If you really want to get to know someone, go on an 18-mile run or an 80-mile bike ride with them. Ask anyone training for an endurance sport, and they'll tell you training rides and runs turn into true friendships.
Take, for example, Jody Green and Amy Cherko. Two years ago, they didn't know each other. Now they know everything about each other and then some.
When Green and her husband moved to Omaha in 2008 for their careers, she had no intention of running very much, but wanted to meet people. She joined a local gym and its running club.
Green literally crossed paths with Cherko, a native Omahan, at a number of local races, and the two finally set a running “date.”
“Just like a first date, we chatted throughout the six-mile run,” Green said.
As their friendship grew, so did their love of long-distance running. Cherko was part of Green's support crew when Green ran a 31-mile race in Brainard, Neb., in the fall of 2011.
“That all-day, selfless and generous display of friendship solidified a friendship I've never had before in my life,” Green said. “Since then, we train together, volunteer together, or crew/cheer one another during an event.”
Even though running isn't a team sport, Green and Cherko believe the sport is far from being about one individual.
“I think there's a bond between runners because we all know how hard it can be to find time to train,” Cherko said. “We know what it's like to feel crappy on a run and how much a little support from friends can really make a difference.”
The bonds formed between endurance athletes come naturally, according to John Noble, an associate professor in the University of Nebraska at Omaha's School of Health, Physical Education and Recreation.
“They have similar interests and are more than generally passionate about their sport,” he said. “They love it so much they're instantly tied together.”
Noble, himself an ultra-marathoner and triathlete, said endurance athletes want to talk about all aspects of training and races all the time.
He said endurance athletes have such a welcoming community for runners and cyclists of all abilities because they want to spread the joy.
“They want everyone to love it. They want to share their experiences and want others to get the same enjoyment,” Noble said.
Making friends and meeting people to train with in the Omaha area is much easier than the strenuous workouts that come with preparing for races and events. With social media, you can find a group in seconds. You can look for training opportunities with the Omaha Endurance Group, G.O.A.T.z (Greater Omaha Area Trail Runners), Team Nebraska Triathletes, Omaha Running Club and any of the cycling groups in the area.
The Dundee Chain Gang Cycling Club has 350 members.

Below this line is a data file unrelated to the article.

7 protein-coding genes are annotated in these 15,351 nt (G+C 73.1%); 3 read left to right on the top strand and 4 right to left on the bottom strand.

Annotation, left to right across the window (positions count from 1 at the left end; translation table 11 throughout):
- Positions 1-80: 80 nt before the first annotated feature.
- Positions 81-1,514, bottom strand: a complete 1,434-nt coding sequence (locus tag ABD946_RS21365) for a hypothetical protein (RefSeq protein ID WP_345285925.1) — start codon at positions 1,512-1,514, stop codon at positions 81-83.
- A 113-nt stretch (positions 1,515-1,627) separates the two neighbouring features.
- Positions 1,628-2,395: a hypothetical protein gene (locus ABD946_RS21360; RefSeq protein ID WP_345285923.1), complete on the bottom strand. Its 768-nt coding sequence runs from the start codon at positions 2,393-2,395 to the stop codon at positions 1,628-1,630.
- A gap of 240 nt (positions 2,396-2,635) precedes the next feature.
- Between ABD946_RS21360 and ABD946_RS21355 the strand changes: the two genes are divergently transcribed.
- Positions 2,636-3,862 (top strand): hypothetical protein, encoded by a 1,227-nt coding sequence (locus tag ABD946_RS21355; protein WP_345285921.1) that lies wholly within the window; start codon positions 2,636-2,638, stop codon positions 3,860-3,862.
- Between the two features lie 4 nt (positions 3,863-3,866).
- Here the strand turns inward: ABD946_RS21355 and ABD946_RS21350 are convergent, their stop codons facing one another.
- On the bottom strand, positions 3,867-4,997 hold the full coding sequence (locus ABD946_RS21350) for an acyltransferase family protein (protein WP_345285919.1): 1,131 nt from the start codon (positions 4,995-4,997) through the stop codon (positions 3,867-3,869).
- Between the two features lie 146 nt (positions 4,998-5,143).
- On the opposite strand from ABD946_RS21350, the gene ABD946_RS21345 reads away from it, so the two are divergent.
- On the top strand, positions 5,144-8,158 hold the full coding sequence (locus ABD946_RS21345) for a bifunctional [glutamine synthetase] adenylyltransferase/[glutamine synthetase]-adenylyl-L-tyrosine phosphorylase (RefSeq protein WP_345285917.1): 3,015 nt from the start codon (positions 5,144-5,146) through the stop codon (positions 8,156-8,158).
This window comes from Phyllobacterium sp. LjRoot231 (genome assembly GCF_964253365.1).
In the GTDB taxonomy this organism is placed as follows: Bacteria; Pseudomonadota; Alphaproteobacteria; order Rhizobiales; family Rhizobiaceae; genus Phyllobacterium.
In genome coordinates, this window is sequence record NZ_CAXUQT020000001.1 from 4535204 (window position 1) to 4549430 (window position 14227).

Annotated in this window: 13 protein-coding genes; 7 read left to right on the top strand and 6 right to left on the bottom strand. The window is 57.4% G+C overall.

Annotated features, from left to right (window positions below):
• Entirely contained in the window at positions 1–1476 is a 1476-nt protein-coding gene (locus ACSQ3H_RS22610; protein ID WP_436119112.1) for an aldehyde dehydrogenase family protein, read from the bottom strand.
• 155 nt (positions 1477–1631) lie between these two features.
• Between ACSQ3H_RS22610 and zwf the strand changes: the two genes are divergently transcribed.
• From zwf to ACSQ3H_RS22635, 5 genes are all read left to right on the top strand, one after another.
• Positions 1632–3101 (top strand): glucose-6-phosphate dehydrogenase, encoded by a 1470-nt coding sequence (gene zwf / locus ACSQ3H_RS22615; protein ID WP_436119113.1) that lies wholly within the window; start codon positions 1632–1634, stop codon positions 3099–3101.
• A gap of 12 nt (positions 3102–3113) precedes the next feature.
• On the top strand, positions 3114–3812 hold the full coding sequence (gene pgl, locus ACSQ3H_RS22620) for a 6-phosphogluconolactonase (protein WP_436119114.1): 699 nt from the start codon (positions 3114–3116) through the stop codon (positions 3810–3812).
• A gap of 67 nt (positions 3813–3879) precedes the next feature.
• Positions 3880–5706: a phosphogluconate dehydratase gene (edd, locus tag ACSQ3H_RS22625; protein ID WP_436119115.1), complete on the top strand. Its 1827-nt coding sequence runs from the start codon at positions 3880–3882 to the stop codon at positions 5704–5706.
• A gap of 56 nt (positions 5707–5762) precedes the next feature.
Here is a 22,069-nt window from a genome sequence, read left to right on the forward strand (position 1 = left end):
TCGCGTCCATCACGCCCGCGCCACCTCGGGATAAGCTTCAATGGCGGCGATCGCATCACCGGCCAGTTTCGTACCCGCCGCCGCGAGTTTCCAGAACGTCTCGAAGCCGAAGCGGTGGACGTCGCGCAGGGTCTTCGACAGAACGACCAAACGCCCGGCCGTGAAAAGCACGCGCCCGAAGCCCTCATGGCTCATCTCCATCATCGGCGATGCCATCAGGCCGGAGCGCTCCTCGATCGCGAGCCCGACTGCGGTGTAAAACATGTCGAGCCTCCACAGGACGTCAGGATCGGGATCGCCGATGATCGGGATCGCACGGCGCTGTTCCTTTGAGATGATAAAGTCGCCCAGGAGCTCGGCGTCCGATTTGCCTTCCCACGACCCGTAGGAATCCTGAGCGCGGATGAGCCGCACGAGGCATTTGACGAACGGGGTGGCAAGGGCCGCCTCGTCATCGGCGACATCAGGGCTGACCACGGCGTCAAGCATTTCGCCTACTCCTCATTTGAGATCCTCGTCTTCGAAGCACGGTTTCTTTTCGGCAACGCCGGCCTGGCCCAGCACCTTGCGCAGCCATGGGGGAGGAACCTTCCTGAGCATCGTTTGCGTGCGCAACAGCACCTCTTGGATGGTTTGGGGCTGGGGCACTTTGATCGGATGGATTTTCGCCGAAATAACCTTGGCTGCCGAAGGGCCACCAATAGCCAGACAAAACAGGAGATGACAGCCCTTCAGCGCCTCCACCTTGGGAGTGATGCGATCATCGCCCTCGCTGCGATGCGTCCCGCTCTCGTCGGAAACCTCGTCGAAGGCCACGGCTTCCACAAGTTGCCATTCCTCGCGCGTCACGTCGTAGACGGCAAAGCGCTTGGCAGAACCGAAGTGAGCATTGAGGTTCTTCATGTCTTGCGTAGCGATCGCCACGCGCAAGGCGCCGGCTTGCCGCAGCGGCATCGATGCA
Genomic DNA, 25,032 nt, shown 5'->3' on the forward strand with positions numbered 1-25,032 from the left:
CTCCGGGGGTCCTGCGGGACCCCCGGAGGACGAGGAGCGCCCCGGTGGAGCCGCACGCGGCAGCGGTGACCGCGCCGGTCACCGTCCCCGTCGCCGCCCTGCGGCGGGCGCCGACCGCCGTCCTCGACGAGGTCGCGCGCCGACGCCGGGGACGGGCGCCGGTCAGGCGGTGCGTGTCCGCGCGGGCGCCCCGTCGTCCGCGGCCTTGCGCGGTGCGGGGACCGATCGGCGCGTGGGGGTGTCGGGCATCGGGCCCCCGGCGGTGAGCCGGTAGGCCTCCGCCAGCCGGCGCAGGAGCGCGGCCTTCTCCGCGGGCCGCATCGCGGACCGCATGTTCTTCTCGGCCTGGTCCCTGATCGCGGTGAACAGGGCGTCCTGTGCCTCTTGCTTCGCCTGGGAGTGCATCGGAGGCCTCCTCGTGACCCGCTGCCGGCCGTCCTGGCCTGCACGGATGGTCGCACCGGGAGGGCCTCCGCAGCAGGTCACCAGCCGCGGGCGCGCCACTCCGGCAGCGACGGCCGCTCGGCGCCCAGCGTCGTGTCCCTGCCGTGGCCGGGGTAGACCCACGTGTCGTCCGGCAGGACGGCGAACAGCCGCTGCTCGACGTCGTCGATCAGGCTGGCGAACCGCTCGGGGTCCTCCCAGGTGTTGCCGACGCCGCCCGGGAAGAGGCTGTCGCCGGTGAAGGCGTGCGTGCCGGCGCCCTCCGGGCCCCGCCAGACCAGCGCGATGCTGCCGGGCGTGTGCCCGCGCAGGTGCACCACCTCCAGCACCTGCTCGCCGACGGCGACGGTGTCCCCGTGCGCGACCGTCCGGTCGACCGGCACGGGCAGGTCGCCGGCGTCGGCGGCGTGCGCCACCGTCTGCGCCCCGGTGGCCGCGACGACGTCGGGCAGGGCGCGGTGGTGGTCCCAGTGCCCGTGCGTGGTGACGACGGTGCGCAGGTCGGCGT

Co-founder Craig Kelley of Omaha believes the group is so large because “we have no dues and membership that is happy to help cyclists of all levels and ability. Recently, a guy from California rode with us, and he said he did a Google search and found me through our website,” Kelley said. “He turned out to be a Hollywood stunt man and driver who was a hoot.”
Many of Kelley's friends are cyclists he met on organized rides or were new to town and wanted to ride. He said anyone can go to www.dundeechaingang.com and find a group to ride with on most days.
When Lisa Martone relocated to Omaha from the East Coast three years ago for her job, she didn't know anyone in the city.
She trained mostly by herself for her first Ironman, an endurance race consisting of a 2.4-mile swim, a 112-mile bike ride and a 26.2-mile run. But her second year in Nebraska, she reached out to a local cycling club and running club.
“Before I knew it I met so many new friends to support my triathlon passion,” she said.
Some of those friends introduced her to trail running and ultrarunning, two of her newest passions.
“The camaraderie is a positive influence and motivator,” she said.
But best of all, “I met my amazing boyfriend all while doing the things I love to do,” Martone said.
When you are passionate about cycling or running or any endurance sport, it's hard not to make friends, Cherko said.
“There is such a variety of people, from lawyers to electricians, fast to slow, young to old. You're going to find someone you bond with,” she said.
“You're going to find a cheerleader — someone who inspires you — someone to help keep you accountable.”
Green and Martone agree that they never feel like outsiders in Omaha. This is the place they call home and where they have made some of their best friendships.
“My athlete friends are my family,” Martone said. “They are friendships which will last a lifetime.”